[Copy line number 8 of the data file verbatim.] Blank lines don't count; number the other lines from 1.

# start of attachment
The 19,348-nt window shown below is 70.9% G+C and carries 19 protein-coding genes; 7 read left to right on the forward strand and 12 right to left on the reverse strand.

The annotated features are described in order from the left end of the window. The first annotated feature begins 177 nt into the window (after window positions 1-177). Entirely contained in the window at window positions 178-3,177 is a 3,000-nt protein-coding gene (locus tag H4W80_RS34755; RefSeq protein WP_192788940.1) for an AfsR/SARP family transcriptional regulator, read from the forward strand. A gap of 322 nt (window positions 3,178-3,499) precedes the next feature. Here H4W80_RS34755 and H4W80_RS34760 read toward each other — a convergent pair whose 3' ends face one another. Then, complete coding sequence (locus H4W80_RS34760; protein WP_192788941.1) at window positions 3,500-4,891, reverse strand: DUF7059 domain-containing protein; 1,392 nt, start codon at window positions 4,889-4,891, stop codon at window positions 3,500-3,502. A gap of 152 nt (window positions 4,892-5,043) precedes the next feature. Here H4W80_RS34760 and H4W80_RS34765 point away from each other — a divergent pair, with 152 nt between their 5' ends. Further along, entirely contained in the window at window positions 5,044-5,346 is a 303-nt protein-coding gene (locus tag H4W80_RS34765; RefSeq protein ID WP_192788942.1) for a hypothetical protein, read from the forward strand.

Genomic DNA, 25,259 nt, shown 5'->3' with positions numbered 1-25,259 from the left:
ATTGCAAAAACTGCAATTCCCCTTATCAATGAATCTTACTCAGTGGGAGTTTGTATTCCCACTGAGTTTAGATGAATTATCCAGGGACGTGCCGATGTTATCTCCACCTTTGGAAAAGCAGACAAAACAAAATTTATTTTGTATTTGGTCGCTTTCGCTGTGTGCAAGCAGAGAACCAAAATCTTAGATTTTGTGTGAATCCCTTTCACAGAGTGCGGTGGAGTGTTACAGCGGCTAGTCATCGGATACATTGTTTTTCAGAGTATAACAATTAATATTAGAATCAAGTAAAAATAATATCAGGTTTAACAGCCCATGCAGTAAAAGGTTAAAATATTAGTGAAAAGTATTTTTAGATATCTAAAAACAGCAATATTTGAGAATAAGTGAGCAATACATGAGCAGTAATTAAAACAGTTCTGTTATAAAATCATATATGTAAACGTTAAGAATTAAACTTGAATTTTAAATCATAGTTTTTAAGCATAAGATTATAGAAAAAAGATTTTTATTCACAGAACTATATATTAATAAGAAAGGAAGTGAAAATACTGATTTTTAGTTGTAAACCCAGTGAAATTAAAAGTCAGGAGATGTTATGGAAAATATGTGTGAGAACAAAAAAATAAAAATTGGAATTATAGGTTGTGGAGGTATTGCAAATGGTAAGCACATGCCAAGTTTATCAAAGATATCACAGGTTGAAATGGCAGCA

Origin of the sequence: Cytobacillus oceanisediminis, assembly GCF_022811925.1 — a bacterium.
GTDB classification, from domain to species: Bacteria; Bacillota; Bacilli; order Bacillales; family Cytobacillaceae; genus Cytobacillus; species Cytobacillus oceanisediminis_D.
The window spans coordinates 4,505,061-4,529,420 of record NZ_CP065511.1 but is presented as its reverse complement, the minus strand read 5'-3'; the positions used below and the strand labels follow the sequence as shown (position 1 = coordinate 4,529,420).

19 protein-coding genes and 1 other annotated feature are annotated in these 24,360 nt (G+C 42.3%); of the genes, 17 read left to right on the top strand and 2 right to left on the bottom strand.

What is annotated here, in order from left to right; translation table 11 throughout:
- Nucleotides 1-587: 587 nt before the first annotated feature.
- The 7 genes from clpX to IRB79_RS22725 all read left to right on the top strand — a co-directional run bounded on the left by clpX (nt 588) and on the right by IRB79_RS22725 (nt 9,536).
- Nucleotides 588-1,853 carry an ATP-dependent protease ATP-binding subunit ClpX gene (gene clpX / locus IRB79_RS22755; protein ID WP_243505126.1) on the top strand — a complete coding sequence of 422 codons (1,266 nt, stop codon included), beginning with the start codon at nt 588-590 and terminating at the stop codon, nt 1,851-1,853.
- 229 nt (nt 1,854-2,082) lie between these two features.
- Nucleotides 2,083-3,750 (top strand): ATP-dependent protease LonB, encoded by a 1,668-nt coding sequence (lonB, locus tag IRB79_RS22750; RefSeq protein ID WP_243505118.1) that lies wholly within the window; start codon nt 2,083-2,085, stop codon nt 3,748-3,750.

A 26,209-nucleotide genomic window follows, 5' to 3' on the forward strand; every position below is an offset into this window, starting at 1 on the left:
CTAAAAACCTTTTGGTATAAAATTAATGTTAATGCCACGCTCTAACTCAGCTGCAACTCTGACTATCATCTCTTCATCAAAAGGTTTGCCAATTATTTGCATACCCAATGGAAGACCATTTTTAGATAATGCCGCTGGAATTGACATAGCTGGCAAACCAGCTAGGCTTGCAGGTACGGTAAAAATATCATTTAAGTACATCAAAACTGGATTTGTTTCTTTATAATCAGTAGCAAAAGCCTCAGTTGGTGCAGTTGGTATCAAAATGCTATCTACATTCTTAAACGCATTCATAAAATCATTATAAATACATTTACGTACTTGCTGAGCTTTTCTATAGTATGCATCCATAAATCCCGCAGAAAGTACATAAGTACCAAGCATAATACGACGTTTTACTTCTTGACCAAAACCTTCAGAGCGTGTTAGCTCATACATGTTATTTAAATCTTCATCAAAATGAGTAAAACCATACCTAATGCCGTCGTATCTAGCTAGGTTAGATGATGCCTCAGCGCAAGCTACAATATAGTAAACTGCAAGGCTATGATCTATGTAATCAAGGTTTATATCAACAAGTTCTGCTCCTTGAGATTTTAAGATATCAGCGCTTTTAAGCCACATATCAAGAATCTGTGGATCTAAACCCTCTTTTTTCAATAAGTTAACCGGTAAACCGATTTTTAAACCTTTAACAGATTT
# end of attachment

19 protein-coding genes and 1 other annotated feature are annotated in these 24,360 nt (G+C 42.3%); of the genes, 17 read left to right on the top strand and 2 right to left on the bottom strand.